The Paralegal Profession
Nature of the Work
Although lawyers assume ultimate responsibility for legal work, they often delegate many of their tasks to paralegals. In fact, paralegals—also called legal assistants—are continuing to assume new responsibilities in legal offices and perform many of the same tasks as lawyers. Nevertheless, they are explicitly prohibited from carrying out duties considered to be within the scope of practice of law, such as setting legal fees, giving legal advice, and presenting cases in court.
One of a paralegal's most important tasks is helping lawyers prepare for closings, hearings, trials, and corporate meetings. It may be the responsibility of the paralegals to investigate the facts of cases and ensure that all relevant information is considered. They also identify appropriate laws, judicial decisions, legal articles, and other materials that are relevant to assigned cases. After they analyze and organize the information, paralegals may prepare written reports that attorneys use in determining how cases should be handled. If attorneys decide to file lawsuits on behalf of clients, paralegals may help prepare the legal arguments, draft pleadings and motions to be filed with the court, obtain affidavits, and assist attorneys during trials. Paralegals also organize and track files of all important case documents and make them available and easily accessible to attorneys.
In addition to this preparatory work, paralegals perform a number of other functions. For example, they help draft contracts, mortgages, and separation agreements. They also may assist in preparing tax returns, establishing trust funds, and planning estates. Some paralegals coordinate the activities of other law office employees and maintain financial office records.
Computer software packages and the Internet are used to search legal literature stored in computer databases and on CD-ROM. In litigation involving many supporting documents, paralegals usually use computer databases to retrieve, organize, and index various materials. Imaging software allows paralegals to scan documents directly into a database, while billing programs help them to track hours billed to clients. Computer software packages also are used to perform tax computations and explore the consequences of various tax strategies for clients.
Paralegals usually are given more responsibilities and require less supervision as they gain work experience. Experienced paralegals who work in large law firms, corporate legal departments, or government agencies may supervise and delegate assignments to other paralegals and clerical staff. Advancement opportunities also include promotion to managerial and other law-related positions within the firm or corporate legal department. However, some paralegals find it easier to move to another law firm when seeking increased responsibility or advancement.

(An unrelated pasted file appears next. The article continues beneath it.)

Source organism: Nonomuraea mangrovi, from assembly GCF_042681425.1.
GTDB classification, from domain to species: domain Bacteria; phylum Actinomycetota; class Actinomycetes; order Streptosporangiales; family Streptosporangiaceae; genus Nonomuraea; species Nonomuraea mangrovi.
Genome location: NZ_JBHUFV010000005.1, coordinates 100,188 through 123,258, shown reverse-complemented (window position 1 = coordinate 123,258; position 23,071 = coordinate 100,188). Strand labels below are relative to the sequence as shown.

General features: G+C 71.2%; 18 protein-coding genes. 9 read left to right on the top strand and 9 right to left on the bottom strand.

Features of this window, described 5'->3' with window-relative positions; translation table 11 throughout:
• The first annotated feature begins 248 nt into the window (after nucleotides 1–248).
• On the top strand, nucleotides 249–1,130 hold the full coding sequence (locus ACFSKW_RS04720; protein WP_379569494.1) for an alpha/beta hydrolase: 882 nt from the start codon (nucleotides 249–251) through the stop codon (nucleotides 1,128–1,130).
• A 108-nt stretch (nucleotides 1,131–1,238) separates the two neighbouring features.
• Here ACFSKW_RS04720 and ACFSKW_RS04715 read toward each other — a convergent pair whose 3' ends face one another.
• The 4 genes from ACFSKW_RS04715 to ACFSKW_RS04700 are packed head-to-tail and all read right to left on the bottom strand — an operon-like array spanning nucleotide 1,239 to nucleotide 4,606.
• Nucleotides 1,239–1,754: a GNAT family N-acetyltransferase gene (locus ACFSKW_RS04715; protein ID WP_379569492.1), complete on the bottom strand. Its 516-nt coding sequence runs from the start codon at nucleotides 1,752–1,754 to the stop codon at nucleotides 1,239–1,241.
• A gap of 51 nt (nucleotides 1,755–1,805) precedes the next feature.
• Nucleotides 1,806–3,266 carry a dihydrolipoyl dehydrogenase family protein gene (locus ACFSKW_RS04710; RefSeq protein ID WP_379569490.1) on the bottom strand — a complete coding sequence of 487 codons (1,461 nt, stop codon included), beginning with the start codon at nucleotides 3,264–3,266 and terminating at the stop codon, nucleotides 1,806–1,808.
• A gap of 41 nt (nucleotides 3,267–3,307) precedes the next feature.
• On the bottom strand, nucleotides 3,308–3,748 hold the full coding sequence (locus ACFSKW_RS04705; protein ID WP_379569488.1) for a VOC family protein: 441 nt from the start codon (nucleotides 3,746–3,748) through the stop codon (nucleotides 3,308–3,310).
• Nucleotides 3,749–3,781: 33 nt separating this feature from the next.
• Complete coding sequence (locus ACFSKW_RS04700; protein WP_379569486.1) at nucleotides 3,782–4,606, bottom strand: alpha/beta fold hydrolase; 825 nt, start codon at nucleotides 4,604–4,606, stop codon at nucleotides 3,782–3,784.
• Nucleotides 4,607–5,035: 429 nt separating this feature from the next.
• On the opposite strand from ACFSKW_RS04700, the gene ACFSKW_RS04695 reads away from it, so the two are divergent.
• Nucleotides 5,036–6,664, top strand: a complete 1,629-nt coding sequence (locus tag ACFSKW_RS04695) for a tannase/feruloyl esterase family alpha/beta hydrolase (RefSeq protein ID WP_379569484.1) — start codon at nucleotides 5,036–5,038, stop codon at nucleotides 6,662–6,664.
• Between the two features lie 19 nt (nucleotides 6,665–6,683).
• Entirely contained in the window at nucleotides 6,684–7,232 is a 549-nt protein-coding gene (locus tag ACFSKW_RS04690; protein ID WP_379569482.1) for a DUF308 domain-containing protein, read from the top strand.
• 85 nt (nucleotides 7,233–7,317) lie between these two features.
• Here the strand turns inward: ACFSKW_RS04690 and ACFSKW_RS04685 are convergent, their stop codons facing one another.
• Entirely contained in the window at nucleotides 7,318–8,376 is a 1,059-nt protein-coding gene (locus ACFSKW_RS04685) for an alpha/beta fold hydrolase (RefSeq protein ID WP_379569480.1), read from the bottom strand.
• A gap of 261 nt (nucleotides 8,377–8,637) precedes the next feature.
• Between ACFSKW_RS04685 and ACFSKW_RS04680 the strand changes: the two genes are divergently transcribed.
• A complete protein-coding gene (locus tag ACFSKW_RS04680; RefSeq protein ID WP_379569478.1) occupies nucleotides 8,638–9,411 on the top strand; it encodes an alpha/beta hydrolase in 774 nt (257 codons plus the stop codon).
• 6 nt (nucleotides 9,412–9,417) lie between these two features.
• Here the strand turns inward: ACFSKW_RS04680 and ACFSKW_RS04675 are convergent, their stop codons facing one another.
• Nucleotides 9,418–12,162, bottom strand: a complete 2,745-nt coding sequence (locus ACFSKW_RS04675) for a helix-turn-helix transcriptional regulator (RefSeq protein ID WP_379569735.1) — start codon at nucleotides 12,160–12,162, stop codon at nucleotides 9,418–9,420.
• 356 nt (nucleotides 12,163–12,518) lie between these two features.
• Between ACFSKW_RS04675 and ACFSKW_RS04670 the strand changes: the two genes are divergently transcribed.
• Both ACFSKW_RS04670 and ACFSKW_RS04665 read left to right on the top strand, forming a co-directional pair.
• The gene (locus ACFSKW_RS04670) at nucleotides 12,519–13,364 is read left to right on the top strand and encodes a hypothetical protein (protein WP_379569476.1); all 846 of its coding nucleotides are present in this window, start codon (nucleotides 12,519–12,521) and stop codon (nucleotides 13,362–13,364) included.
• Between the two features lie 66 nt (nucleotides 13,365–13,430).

Paralegals are found in all types of organizations, but most are employed by law firms, corporate legal departments, and various government offices. In these organizations, they can work in many different areas of the law, including litigation, personal injury, corporate law, criminal law, employee benefits, intellectual property, labor law, bankruptcy, immigration, family law, and real estate. As the law becomes more complex, paralegals become more specialized. Within specialties, functions are often broken down further. For example, paralegals specializing in labor law may concentrate exclusively on employee benefits. In small and medium-size law firms, duties are often more general.
Paralegals and legal assistants held about 263,800 jobs in 2008. Private law firms employed 71 percent; most of the remainder worked for corporate legal departments and various levels of government. Within the Federal Government, the U.S. Department of Justice is the largest employer, followed by the Social Security Administration and the U.S. Department of the Treasury. A small number of paralegals own their own businesses and work as freelance legal assistants, contracting their services to attorneys or corporate legal departments.
Over the next decade, the number of jobs for paralegals is expected to double.
Between 2007 and 2017, the number of jobs in this occupation is projected to increase 27.3%. It is estimated that there will be 162 openings annually due to new positions and 87 openings annually from workers leaving this occupation.
In Washington, the average entry level wage for paralegals and legal assistants is $2,686 per month ($15.50 per hour). Half of all paralegals and legal assistants earn between $2,963 and $4,830 per month ($17.10 and $27.87 per hour).
Working for the State of Washington, a paralegal I with an associate degree from a paralegal program that has been approved by the American Bar Association earns from $3,377 to $4,429 per month.
Note: Wages for Washington State have been adjusted to reflect projections for 2009.
*Wage and Job Outlook Information for the local area were provided by WOIS/The Career Information System (http://www.wois.org/) Data Retrieved April 2010.
For more information please reference the United States Department of Labor at http://www.bls.gov/oco/ocos114.htm
We have provided you with information on the profession so that you can make an educated decision about joining the Paralegal program at TCC. If you are interested in finding out more please click "Next".